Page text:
Typically, “data-entangled decisions” involve potential use of data for analysis compared to other decisions that may be driven purely by our emotional states or desires. Most business decisions are data-entangled decisions. In these, existing or new data can play an important role compared to a personal decision, such as when to go to sleep. A data-entangled decision in general follows three main phases when a business question, challenge, or opportunity presents itself. BI, if designed and implemented effectively, should support all three phases.


Phase One: Reaction


In the reaction phase, the initial course is fashioned out of an immediate reaction to a threat or an opportunity. Typically, some preliminary figures are accompanied by known assumptions that form the initial direction. In this early stage, initial data is still “entangled” and only the requirement for additional information can be outlined. In some cases, however, the decision may be already made and if so, the effort to gather additional data for further analysis becomes a futile exercise.


Phase Two: Validation


Additional data produces opportunities for in-depth analysis, which should eventually lead to actionable insight. But these results need to be validated first using some type of critical thinking. Moreover, who validates the results is as critical as how it’s done.


Just as we don’t ask programmers to validate their own code, we don’t ask analysts or managers to validate their own conclusions of data. If available or feasible, objective methods that can remove assumptions or personal deductions from this phase provide the fastest and clearest path to actionable insight.


Phase Three: Execution


The execution phase is where the final decision will be made and the use of data will be completely up to the person in charge of the decision. There are three possibilities before the final decision is made and action is taken:

  1. The conclusion is supported by data, and we choose to take it into account for our decision.
  2. The conclusion is supported by data, and we choose to ignore it.
  3. The conclusion isn’t or can’t be supported by data, and we are left to our own judgment to make the decision.


In business, better-informed decisions often start with a strong appetite for data, followed by a healthy dose of skepticism for it. If available, our collective insight becomes the guiding light for our decisions enhanced by data. In the absence of it—when we are left to decide by ourselves—we seek wisdom in our own experiences to fill the void where we can’t find or rely on data.


Bottom Line


The bottom line is, we need to use data to support our arguments instead of using arguments to support our data. And BI, if designed and implemented effectively, should be the framework that supports all of this by enabling us to make faster, better-informed decision at all levels of our organization. This, in turn, helps us drive growth and profitability.


Where do you see the biggest challenge in making better-informed decisions?


Connect with me on Twitter (@KaanTurnali) and LinkedIn.


This story originally appeared on the SAP Analytics Blog.

Caesars.jpgHappy customers are the lifeblood of the entertainment industry.  But before you can make customersand potential customershappy, you've got to understand what they want. For Caesars Entertainment, that meant putting together a big data analytics system that could handle a new, expanded set of customer data for its hotels, shows, and shopping venueswith faster processing and better results.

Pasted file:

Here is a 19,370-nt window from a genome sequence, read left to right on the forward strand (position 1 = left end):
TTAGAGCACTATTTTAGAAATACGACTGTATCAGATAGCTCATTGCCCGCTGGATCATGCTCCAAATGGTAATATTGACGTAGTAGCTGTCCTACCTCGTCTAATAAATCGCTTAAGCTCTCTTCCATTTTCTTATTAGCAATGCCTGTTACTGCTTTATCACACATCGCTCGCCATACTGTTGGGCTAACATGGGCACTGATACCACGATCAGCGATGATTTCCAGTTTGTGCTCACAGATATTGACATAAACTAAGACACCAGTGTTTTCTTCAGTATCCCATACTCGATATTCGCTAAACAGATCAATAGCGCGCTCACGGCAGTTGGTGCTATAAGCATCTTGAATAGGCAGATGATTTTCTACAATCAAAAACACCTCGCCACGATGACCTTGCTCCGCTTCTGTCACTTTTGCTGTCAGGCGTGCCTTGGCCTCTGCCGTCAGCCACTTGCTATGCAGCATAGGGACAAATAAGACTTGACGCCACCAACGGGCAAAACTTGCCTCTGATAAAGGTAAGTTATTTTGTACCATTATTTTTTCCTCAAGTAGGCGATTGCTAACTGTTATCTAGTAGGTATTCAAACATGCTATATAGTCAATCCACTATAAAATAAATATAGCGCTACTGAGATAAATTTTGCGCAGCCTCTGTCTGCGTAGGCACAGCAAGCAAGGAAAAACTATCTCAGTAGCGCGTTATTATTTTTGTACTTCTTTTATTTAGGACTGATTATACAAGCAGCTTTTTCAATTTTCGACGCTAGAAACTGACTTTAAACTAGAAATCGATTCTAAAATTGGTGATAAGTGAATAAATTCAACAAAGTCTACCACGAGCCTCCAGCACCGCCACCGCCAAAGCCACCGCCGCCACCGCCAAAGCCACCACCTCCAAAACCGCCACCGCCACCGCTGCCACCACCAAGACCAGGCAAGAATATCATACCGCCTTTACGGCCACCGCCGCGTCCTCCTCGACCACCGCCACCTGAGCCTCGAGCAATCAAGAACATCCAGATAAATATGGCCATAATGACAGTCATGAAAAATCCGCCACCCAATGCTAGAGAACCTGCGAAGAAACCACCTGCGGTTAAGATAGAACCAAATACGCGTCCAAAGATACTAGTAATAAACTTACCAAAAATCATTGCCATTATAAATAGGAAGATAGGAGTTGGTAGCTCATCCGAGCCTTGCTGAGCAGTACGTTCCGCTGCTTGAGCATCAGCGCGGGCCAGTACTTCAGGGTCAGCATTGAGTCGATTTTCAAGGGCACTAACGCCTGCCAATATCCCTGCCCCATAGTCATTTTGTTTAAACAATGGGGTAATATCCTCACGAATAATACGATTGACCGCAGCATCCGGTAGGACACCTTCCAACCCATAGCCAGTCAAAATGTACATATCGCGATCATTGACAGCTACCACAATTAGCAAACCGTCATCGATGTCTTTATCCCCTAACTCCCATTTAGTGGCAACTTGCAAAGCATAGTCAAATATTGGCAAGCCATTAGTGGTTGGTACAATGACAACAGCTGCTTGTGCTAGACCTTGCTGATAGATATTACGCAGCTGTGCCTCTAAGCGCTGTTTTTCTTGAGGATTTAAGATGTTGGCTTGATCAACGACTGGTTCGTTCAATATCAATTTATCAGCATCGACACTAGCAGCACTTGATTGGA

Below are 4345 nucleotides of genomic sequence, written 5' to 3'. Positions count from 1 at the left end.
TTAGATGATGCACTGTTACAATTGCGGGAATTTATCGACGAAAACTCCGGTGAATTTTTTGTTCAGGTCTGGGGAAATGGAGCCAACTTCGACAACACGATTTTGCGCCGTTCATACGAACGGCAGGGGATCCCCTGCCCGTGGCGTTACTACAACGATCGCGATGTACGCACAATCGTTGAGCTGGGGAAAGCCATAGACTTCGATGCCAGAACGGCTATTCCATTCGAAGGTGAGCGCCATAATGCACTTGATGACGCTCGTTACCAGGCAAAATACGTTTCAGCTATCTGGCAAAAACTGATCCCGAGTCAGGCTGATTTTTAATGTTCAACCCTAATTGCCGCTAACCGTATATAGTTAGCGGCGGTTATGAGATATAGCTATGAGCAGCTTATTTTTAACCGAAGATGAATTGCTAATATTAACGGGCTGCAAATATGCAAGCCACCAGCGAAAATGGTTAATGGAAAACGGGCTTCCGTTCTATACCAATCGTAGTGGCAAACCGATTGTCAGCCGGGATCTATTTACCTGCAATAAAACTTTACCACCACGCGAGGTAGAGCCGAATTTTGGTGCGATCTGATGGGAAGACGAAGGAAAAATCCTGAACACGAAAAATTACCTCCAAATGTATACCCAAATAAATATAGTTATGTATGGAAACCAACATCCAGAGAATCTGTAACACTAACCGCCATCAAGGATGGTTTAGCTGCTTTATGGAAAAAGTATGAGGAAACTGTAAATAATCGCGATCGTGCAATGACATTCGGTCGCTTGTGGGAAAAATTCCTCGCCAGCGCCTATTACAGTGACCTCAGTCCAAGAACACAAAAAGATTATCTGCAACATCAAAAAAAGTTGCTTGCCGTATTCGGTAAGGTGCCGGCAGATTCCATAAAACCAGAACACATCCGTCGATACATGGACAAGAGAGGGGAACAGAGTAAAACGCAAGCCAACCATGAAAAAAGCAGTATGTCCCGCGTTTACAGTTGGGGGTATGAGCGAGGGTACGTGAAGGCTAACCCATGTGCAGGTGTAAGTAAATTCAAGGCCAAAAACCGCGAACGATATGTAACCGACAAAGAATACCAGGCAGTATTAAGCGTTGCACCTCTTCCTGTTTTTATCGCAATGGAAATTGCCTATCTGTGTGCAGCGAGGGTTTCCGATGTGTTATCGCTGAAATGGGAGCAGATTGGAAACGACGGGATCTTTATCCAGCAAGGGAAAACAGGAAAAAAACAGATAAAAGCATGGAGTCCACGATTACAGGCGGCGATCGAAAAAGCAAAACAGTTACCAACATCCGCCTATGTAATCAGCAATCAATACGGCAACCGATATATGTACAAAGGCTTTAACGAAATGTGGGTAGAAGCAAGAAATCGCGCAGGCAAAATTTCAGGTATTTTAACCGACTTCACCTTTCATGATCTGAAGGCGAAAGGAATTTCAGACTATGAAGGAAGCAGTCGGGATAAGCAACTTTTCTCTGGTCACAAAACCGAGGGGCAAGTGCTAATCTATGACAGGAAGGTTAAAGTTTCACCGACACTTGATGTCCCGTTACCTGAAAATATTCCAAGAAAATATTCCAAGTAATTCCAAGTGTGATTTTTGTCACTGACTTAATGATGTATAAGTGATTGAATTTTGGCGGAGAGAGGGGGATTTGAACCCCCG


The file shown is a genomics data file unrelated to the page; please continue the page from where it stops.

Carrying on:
Expanded Data Environment

To improve customer segmentation and build more effective marketing campaigns, Caesars needed to expand its customer data analysis to include both unstructured and semi-structured data. It was also important to speed up processing for analytics and marketing campaign management.

Caesars built a new data analytics environment based on Cloudera’s Distribution Including Apache Hadoop (CDH) software running on servers equipped with the Intel® Xeon® processor E5 family. The new system reduced processing time for key jobs from 6 hours to just 45 minutes and expanded Caesars' capacity to more than 3 million records processed per hour. It also enables fine-grained segmentation to improve marketing results and improves security for meeting Payment Card Industry (PCI) and other key security standards.

Caesars Infographic.jpgReaching New Customers

The new environment makes it easier for Caesars to reach out to younger customers, who are likely to prefer using smart phones or tablets to get their information. Caesars' new mobile app lets customers use their mobile devices to check rates and make reservations. That data goes to the Hadoop environment for analysis in real time, where Caesars can use it to fine-tune its operations. Caesars can even use this data to tailor mobile responses and offers on the fly based on factors like the customer’s preferences and location.

Creating Personalized Marketing

With faster, better analysis of all data types, Caesars can now create and deliver personalized marketing, reaching a new generation of customers and winning their loyalty.

You can take a look at the Caesars Entertainment solution here or read more about it here. To explore more technology success stories, visit www.intel.com/itcasestudies or follow us on Twitter.

Old-PCs-Put-Business-At-Risk.pngHere’s an example: An employee receives an email—apparently from a legitimate source—asking him to update an account password. As requested, he enters his old password and then types in a new one. Unfortunately, that’s all it takes for a hacker to steal $200,000 from his small business’s bank account, much of it unrecoverable. It’s a simple but extremely costly mistake, and it could happen to anyone. In fact, over the past few years, it’s been happening a lot. Did you know that some of the biggest security breaches in recent memory—including attacks on Sony, Target, and JPMorgan Chase—started with a phishing email sent to an employee?